Copyright ©The Author(s) 2015. Published by Baishideng Publishing Group Inc. All rights reserved.
World J Otorhinolaryngol. May 28, 2015; 5(2): 58-64
Published online May 28, 2015. doi: 10.5319/wjo.v5.i2.58
Tongue dysfunction in neurological and neuromuscular disorders: A narrative literature review
George Umemoto
George Umemoto, Department of Oral and Maxillofacial Surgery, Faculty of Medicine, Fukuoka University, Fukuoka 814-0180, Japan
Author contributions: Umemoto G solely contributed to this manuscript.
Conflict-of-interest: I certify that there is no conflict of interest with any financial organization regarding the material discussed in the manuscript.
Open-Access: This article is an open-access article which was selected by an in-house editor and fully peer-reviewed by external reviewers. It is distributed in accordance with the Creative Commons Attribution Non Commercial (CC BY-NC 4.0) license, which permits others to distribute, remix, adapt, build upon this work non-commercially, and license their derivative works on different terms, provided the original work is properly cited and the use is non-commercial. See:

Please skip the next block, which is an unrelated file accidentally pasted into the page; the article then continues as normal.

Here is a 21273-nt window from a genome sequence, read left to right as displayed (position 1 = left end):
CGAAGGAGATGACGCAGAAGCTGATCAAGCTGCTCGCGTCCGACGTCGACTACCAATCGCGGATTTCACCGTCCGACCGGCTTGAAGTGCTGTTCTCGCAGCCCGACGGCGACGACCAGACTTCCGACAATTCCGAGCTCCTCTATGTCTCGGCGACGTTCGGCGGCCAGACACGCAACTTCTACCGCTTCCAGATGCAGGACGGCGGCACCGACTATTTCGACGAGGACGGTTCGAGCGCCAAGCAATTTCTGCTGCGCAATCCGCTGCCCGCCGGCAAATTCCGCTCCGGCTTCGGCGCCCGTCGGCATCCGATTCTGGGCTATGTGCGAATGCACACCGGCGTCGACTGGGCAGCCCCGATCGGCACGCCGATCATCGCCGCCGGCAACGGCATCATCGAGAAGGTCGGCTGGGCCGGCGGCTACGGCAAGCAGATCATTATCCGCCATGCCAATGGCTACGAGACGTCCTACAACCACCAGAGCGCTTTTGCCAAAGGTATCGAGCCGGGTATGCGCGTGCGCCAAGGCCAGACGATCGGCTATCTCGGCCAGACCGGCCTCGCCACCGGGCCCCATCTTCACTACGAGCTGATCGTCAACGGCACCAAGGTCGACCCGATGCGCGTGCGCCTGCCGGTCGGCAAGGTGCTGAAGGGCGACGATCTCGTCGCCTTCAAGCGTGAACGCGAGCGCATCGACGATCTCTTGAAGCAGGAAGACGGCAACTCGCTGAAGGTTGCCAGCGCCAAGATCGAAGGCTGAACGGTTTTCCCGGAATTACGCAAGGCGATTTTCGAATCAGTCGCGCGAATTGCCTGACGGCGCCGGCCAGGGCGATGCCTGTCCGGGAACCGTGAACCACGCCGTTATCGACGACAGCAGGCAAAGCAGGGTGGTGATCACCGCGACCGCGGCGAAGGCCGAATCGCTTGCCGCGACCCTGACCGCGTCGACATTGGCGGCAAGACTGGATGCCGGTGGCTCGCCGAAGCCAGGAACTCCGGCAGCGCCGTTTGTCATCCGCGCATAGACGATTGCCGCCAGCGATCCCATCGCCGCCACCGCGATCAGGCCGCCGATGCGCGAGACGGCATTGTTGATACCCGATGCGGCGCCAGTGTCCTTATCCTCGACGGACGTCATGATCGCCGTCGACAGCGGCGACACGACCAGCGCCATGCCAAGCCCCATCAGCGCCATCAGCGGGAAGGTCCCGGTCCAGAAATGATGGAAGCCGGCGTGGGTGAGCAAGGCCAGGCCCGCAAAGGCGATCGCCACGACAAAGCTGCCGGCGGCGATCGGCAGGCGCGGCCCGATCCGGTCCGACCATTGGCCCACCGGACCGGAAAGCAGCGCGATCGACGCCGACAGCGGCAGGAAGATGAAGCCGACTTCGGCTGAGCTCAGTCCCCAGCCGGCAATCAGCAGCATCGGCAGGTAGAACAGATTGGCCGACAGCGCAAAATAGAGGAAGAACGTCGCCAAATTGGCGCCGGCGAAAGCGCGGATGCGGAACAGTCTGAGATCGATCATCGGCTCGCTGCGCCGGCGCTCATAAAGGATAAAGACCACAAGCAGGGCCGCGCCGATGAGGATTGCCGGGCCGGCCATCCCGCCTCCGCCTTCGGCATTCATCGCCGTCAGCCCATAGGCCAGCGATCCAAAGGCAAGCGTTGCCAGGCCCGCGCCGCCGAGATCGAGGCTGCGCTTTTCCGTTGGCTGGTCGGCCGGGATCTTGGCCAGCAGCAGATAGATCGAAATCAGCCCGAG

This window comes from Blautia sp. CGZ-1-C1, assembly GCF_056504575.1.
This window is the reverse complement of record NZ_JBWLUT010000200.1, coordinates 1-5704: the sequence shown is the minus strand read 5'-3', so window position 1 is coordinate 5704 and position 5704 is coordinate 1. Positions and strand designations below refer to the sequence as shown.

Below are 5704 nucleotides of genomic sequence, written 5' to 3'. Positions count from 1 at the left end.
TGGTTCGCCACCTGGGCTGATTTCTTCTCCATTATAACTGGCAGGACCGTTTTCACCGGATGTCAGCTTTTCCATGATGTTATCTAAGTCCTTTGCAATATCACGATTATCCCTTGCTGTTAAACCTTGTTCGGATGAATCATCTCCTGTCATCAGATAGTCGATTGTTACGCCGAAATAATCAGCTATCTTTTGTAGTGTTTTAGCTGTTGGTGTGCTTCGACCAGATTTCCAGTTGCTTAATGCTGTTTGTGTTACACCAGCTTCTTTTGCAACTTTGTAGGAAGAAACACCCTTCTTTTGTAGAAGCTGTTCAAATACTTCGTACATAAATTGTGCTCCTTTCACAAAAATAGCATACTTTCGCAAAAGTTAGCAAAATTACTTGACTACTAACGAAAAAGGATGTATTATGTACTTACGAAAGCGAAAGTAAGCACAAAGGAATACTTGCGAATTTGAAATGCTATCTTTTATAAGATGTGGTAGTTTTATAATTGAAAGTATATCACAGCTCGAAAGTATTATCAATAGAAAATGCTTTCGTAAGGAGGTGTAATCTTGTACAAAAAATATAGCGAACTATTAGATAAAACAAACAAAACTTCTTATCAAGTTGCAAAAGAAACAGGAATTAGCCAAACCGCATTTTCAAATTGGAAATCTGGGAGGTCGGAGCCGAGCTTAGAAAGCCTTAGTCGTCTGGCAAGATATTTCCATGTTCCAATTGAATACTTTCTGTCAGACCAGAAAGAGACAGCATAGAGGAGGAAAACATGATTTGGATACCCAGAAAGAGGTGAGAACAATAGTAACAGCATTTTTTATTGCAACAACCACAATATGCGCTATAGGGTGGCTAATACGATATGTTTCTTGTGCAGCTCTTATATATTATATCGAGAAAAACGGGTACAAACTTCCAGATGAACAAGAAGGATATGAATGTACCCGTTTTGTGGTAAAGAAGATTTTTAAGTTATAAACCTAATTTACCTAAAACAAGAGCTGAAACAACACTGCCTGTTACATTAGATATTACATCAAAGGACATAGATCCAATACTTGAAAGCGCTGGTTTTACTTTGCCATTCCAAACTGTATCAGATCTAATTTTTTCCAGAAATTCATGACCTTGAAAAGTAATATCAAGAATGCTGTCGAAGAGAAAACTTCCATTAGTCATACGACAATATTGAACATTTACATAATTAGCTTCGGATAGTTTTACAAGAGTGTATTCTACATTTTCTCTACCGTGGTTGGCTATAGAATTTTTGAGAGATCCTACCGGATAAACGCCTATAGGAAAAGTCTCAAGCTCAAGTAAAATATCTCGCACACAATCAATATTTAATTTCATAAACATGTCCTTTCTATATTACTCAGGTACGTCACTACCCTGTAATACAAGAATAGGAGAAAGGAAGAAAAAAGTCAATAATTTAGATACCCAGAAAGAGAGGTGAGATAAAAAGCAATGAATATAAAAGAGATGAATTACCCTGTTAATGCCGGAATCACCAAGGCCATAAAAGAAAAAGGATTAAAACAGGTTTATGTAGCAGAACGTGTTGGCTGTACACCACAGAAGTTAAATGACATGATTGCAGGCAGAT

Correspondence to: George Umemoto, DDS, PhD, Department of Oral and Maxillofacial Surgery, Faculty of Medicine, Fukuoka University, 7-45-1 Nanakuma, Jonan-ku, Fukuoka 814-0180, Japan.
Telephone: +81-92-8011011 Fax: +81-92-8011044
Received: September 28, 2014
Peer-review started: September 29, 2014
First decision: December 27, 2014
Revised: February 18, 2015
Accepted: March 16, 2015
Article in press: March 18, 2015
Published online: May 28, 2015
Core Tip

Core tip: Several studies have tried to quantitatively assess tongue function by analyzing tongue movement on videofluoroscopic images, to measure tongue thickness by ultrasonography, and to measure tongue pressure as surrogate for tongue strength. In this review article, the current state of quantitative assessments of tongue function for identification and management of dysphagia in patients with neuromuscular and other neurological disorders (NNMD) has been outlined. In the future, more studies are needed to develop guidelines what types of tongue dysfunction give an indication of adjusting diet and introducing tube feeding to NNMD patients.